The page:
The Terra Firma-owned group delayed issuing accounts until a £100m refinancing deal with Hayfin/Barclays was in place and is focusing on a new strategy.
The new arrangement comprises the replacement of the outstanding principal senior debt with £141.5 million of new term debt along with a £30 million revolving credit facility to support the group’s working capital requirements, a £10 million capex facility to support capital initiatives and a £35 million Accordion facility to support the group’s future growth plans and the recommencement of acquisitions at the appropriate time.
All of the new facilities secured will mature in March 2022 and will pay interest based on LIBOR plus applicable margins.
Chief financial officer Anthony Jones said after a review of the balance sheet "two key adjustments are a £51.3 million impairment of fixed assets and a £20.0 million write down of inventory following a change to the inventory provisioning methodology. These items have been separately presented as non-recurring items in order to better reflect the underlying performance of the Group. These non-cash impairment charges are the main contributing factors that have led to a loss after tax of £122.4 million."
The 149-centre group's chairman Justin King said 2016 "was not without challenges".
A change in strategy "resulted in the recognition of a significant impairment of tangible and intangible fixed assets and the introduction of a new stock provisioning methodology. This new provisioning methodology together with a focus on dealing with legacy stock issues has led to a dilution of margin in 2016, which will benefit future years as we move towards a cleaner stock position".
He added: "I am also pleased to report that a refinancing of all external bank debt facilities has been successfully completed subsequent to the year end in September 2017 which provides the Group with the required financing for the next five years and ensures the business can fully focus on delivery of the new strategy.
"The fundamentals of the garden centre market remain strong with estimated growth at an average rate of 2.5% per annum [Mintel figures] through to 2021. The Group has a loyal customer base and experienced colleagues who have a real passion for horticulture and helping our customers. I firmly believe that Roger and the team, with their strong retail backgrounds and transformation experience, are now well placed to complete the initial phase of the strategy and set the business up for future growth."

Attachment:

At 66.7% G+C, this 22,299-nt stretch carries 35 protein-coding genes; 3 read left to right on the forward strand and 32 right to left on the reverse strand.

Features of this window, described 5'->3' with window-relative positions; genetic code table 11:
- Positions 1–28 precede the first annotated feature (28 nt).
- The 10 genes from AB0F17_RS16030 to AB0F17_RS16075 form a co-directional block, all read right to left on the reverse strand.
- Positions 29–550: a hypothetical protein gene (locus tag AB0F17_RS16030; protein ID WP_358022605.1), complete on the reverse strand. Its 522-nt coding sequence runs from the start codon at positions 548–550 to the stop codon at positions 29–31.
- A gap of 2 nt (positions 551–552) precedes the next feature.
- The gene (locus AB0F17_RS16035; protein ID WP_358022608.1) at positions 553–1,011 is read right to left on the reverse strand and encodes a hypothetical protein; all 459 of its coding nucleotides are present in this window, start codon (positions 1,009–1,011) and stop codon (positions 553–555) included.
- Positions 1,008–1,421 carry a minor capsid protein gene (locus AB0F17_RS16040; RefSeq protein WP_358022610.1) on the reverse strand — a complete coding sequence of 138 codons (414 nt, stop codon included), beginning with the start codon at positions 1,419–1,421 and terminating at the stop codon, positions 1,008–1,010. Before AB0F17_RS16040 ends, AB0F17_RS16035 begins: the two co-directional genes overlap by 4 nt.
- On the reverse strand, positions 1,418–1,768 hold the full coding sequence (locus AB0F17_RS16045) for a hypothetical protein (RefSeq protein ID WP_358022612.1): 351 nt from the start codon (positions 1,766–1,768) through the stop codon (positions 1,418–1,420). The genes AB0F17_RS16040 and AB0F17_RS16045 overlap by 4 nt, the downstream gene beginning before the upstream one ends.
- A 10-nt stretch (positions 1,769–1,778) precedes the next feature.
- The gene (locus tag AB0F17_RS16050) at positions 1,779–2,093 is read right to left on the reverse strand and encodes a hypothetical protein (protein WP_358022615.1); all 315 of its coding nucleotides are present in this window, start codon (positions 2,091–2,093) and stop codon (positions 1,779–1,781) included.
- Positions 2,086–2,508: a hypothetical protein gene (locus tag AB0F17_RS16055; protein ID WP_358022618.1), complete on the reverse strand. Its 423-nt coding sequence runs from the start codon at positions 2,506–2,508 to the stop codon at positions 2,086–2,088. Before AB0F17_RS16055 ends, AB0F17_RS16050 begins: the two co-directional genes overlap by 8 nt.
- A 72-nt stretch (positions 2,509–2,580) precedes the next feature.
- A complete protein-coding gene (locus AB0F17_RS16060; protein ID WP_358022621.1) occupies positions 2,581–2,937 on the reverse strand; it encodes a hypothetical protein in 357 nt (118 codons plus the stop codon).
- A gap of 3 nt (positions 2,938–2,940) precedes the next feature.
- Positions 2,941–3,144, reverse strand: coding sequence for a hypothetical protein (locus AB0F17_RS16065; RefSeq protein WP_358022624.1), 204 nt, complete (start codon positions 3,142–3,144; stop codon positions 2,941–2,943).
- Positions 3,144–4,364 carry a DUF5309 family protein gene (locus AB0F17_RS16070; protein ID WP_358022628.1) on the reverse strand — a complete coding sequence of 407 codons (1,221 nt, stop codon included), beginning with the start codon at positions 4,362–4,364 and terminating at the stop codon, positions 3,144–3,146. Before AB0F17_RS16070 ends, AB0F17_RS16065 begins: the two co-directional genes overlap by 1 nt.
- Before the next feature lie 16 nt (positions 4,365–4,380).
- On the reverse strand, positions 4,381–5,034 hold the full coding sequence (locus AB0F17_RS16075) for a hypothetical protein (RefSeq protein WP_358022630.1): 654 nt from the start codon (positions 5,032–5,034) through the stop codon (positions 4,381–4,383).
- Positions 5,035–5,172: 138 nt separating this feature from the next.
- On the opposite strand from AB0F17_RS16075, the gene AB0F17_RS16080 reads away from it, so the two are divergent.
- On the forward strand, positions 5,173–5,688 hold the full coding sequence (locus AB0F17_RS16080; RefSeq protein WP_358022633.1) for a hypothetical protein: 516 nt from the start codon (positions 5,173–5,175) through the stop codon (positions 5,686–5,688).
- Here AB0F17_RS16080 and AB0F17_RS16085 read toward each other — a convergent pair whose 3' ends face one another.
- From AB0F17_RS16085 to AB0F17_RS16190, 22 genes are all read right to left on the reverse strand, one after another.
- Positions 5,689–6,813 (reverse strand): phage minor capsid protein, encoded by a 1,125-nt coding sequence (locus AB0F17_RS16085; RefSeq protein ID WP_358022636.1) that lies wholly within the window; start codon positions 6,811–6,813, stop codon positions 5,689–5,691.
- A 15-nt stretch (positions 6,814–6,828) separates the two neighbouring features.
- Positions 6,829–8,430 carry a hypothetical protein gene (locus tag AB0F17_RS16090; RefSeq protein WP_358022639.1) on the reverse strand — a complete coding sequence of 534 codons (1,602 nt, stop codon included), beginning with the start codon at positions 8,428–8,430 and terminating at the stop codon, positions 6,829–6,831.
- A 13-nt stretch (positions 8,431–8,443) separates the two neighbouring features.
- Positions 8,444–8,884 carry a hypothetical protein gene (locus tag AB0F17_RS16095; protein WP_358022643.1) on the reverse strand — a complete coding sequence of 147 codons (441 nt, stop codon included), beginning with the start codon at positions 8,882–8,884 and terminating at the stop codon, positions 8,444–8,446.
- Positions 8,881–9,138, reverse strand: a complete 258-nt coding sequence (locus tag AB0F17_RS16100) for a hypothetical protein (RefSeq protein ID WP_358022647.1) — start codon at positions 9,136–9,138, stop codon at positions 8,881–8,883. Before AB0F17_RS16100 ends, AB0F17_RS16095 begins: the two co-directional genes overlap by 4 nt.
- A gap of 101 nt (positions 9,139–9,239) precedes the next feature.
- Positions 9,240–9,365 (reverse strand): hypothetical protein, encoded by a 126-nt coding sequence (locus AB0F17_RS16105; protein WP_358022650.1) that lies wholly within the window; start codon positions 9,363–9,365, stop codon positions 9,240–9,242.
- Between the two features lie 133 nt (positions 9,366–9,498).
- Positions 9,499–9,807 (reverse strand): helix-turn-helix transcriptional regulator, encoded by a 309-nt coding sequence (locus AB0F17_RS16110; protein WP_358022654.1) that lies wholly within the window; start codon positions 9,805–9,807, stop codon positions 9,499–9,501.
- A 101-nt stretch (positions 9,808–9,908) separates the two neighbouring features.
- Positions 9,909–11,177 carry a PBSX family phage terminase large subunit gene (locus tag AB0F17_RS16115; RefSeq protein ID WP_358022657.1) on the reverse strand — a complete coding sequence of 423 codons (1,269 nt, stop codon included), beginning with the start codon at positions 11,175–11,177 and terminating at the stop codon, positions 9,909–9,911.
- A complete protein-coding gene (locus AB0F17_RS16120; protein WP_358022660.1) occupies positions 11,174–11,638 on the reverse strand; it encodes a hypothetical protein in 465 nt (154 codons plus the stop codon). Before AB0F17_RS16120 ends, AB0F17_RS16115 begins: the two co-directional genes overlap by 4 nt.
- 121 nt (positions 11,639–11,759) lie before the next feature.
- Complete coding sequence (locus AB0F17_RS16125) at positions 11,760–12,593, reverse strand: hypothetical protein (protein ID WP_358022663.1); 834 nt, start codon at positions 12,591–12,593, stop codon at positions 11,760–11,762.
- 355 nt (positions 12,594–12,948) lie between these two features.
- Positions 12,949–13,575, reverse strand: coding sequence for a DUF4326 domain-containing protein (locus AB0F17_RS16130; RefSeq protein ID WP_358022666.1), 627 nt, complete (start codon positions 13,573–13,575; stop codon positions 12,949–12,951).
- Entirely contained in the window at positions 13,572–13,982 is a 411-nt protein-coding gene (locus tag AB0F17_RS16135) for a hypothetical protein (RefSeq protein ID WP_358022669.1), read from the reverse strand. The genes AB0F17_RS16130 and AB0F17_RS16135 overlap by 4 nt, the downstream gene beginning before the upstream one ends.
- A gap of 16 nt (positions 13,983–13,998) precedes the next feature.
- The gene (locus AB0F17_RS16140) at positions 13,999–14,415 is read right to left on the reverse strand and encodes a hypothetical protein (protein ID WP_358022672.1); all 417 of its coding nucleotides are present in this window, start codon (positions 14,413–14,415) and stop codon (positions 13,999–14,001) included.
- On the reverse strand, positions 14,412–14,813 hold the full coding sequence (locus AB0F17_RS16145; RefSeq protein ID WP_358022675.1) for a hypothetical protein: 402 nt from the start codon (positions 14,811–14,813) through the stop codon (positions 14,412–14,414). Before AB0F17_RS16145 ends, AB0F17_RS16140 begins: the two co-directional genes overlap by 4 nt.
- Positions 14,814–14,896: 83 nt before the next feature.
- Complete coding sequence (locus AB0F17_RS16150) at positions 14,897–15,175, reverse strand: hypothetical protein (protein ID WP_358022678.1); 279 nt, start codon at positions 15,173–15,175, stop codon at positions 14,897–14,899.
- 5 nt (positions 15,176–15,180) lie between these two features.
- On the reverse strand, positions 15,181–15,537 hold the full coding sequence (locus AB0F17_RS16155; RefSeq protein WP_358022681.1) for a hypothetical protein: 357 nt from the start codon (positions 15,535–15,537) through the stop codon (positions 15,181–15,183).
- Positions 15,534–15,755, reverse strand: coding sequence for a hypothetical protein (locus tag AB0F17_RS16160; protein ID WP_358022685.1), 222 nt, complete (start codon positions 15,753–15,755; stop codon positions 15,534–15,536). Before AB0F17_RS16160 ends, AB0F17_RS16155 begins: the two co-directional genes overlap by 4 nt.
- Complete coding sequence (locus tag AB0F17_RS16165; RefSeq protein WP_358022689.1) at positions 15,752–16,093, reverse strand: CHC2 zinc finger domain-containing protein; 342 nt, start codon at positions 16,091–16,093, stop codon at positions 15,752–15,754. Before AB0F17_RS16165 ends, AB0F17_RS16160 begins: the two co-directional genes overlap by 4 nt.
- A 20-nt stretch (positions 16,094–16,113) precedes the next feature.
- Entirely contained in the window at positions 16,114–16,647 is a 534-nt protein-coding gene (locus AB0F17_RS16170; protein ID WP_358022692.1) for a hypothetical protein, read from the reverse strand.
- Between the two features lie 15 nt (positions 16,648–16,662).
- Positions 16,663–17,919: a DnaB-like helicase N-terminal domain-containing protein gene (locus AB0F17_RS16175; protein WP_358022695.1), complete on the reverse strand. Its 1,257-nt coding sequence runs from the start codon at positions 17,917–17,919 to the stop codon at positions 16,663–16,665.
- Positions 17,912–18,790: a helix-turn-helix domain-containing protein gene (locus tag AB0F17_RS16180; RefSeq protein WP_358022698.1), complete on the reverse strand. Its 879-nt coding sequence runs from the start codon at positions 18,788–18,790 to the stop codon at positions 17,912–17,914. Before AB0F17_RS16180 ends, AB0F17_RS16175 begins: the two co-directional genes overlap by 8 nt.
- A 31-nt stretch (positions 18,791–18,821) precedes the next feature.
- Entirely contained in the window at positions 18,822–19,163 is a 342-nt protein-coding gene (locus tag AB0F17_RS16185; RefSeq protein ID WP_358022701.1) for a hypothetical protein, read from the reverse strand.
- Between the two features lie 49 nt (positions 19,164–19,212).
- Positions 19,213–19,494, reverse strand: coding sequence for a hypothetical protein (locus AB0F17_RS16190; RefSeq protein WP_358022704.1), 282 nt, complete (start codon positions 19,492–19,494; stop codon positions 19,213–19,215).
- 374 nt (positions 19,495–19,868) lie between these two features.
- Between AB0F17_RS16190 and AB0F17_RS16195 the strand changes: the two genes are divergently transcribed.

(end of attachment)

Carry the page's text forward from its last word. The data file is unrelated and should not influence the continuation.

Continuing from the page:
Chief executive Roger Mclaughlan said a new Supply Chain Team, a focus on product range reviews, rationalisation of ranges and the launch of a Central Distribution Centre (CDC) in Milton Keynes had hit the figures.
The Group generated revenue before non-recurring items of £328.3 million for the financial year ended 25 December 2016, an increase of 5.5% on the prior year. This growth has been driven from acquisitions. Like for like sales decreased by 2% in 2016 compared to 2015, "although the business returned to like for like sales growth in the second half of 2016 with some early signs of recovery in key customer metrics", the report states.
EBITDA was £29.1m, down from £42.2m.
Concession income rose £2m to £22.8m.
Wyevale reports freehold property value at £381m from a Knight Frank review in May 2016. It had 86 freehold and 65 leasehold centres at the end of 2016.
During the year a total of £32.5 million was spent on property, plant and equipment for the business (2015: £55.9 million).
Investing activities resulted in an outflow of £13.6 million (2015: inflow £25.6 million), primarily due to £24.8 million used to acquire two garden centres in the year (Woodcote Green and Wolds View-formerly Crowders) and £32.5 million spent on capital expense projects (2015: £19.2 million on acquisitions, £55.9 million on capital expense), offset by a £43.6 million inflow in relation to sale and lease back transaction of five centres completed during the period and the sale of two freehold properties.